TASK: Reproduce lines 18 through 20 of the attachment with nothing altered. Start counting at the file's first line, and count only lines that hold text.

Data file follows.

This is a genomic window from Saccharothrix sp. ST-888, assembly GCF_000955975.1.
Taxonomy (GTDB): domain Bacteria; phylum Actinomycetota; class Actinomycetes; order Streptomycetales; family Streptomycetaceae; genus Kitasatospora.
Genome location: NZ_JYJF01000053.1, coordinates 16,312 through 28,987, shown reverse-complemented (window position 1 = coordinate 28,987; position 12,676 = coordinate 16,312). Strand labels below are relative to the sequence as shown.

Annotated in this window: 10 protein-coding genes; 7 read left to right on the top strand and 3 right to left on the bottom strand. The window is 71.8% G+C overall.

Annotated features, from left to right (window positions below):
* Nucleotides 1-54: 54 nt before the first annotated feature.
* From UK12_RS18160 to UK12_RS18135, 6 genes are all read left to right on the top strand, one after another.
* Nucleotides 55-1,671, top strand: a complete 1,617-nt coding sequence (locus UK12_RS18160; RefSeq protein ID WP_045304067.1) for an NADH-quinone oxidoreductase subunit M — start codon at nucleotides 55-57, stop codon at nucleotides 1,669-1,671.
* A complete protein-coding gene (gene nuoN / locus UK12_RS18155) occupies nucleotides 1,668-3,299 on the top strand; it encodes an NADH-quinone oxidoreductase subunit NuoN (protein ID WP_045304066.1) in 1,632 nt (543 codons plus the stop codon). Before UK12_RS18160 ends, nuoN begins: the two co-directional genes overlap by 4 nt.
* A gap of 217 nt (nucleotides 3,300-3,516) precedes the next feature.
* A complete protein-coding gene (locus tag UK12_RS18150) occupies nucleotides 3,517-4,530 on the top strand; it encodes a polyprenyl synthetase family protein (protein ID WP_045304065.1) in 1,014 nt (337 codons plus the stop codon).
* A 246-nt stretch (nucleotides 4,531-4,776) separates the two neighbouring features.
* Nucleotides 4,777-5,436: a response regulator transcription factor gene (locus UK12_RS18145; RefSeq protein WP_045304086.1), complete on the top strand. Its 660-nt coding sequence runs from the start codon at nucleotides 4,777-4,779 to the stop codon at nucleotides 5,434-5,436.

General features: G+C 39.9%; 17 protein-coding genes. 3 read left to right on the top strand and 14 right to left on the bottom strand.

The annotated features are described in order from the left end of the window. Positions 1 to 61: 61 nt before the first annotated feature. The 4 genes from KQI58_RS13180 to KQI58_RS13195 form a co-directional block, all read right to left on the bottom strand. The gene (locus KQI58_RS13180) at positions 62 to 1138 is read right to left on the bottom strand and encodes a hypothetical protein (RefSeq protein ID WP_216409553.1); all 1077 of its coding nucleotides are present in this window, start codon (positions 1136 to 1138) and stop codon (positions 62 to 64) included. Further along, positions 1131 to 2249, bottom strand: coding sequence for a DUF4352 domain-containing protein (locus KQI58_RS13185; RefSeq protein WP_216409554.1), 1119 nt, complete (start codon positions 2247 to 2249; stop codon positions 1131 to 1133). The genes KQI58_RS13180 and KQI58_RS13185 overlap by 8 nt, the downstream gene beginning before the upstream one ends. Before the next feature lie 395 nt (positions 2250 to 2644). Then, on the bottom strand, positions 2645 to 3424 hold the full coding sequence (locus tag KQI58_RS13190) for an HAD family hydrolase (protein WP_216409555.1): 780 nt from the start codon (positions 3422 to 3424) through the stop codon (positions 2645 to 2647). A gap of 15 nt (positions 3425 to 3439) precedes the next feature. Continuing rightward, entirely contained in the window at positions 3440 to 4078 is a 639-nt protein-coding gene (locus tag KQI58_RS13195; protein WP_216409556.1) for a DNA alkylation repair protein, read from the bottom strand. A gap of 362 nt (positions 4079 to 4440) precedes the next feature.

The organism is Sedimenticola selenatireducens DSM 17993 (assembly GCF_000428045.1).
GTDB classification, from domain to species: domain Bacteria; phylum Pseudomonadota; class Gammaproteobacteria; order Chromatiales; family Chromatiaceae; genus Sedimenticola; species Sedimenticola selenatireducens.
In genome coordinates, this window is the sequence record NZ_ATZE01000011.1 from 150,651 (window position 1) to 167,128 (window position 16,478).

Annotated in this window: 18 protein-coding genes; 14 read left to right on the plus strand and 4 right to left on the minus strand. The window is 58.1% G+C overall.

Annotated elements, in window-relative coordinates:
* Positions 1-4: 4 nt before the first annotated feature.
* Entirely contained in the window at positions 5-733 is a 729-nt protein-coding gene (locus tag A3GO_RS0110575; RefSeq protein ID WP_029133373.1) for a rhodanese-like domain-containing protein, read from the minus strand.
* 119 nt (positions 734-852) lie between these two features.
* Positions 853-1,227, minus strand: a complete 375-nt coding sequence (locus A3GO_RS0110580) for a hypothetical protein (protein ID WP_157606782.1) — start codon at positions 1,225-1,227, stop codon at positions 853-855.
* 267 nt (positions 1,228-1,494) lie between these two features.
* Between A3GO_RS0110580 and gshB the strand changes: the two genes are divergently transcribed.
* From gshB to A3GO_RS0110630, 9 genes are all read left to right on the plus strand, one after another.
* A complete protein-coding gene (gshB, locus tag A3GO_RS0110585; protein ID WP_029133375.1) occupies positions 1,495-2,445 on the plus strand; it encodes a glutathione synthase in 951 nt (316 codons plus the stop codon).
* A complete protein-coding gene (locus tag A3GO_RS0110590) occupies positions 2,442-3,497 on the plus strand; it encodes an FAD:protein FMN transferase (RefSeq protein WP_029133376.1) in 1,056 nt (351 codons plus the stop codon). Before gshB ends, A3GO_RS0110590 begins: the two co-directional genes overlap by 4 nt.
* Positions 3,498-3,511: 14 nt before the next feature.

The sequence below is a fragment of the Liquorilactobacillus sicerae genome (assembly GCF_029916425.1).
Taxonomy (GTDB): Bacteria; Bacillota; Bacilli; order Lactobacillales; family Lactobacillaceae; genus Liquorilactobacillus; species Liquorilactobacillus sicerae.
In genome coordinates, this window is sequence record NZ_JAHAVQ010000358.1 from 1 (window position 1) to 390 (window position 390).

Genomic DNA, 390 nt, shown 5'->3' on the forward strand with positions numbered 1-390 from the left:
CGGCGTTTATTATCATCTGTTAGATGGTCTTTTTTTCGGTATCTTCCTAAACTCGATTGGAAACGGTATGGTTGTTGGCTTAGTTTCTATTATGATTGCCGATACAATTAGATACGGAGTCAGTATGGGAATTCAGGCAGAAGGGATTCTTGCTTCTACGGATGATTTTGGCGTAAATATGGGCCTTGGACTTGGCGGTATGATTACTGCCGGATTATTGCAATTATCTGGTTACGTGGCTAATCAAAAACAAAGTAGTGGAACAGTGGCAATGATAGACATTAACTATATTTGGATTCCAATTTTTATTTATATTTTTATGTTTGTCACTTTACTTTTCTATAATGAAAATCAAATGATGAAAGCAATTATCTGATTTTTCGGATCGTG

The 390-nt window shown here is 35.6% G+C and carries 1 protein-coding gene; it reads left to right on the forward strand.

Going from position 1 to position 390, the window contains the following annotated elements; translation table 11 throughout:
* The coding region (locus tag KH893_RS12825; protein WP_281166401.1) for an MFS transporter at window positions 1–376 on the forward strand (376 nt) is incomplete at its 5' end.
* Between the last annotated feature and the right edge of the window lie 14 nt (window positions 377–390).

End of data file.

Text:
In genome coordinates, this window is the sequence record NZ_ATZE01000011.1 from 150,651 (window position 1) to 167,128 (window position 16,478).

Annotated in this window: 18 protein-coding genes; 14 read left to right on the plus strand and 4 right to left on the minus strand. The window is 58.1% G+C overall.

Annotated elements, in window-relative coordinates: